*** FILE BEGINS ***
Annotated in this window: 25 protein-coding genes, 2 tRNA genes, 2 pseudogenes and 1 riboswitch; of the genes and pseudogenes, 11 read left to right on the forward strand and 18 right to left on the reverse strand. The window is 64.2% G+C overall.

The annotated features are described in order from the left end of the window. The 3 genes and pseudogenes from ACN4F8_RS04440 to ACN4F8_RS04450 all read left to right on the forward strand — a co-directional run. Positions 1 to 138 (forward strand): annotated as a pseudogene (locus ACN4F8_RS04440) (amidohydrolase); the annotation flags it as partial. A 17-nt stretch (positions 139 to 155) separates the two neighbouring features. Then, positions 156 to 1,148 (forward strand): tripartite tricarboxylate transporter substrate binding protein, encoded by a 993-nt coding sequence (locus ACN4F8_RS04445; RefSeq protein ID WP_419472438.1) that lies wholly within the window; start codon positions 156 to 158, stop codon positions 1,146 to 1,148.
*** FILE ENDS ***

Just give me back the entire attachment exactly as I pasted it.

Annotated in this window: 25 protein-coding genes, 2 tRNA genes, 2 pseudogenes and 1 riboswitch; of the genes and pseudogenes, 11 read left to right on the forward strand and 18 right to left on the reverse strand. The window is 64.2% G+C overall.

The annotated features are described in order from the left end of the window. The 3 genes and pseudogenes from ACN4F8_RS04440 to ACN4F8_RS04450 all read left to right on the forward strand — a co-directional run. Positions 1 to 138 (forward strand): annotated as a pseudogene (locus ACN4F8_RS04440) (amidohydrolase); the annotation flags it as partial. A 17-nt stretch (positions 139 to 155) separates the two neighbouring features. Then, positions 156 to 1,148 (forward strand): tripartite tricarboxylate transporter substrate binding protein, encoded by a 993-nt coding sequence (locus ACN4F8_RS04445; RefSeq protein ID WP_419472438.1) that lies wholly within the window; start codon positions 156 to 158, stop codon positions 1,146 to 1,148.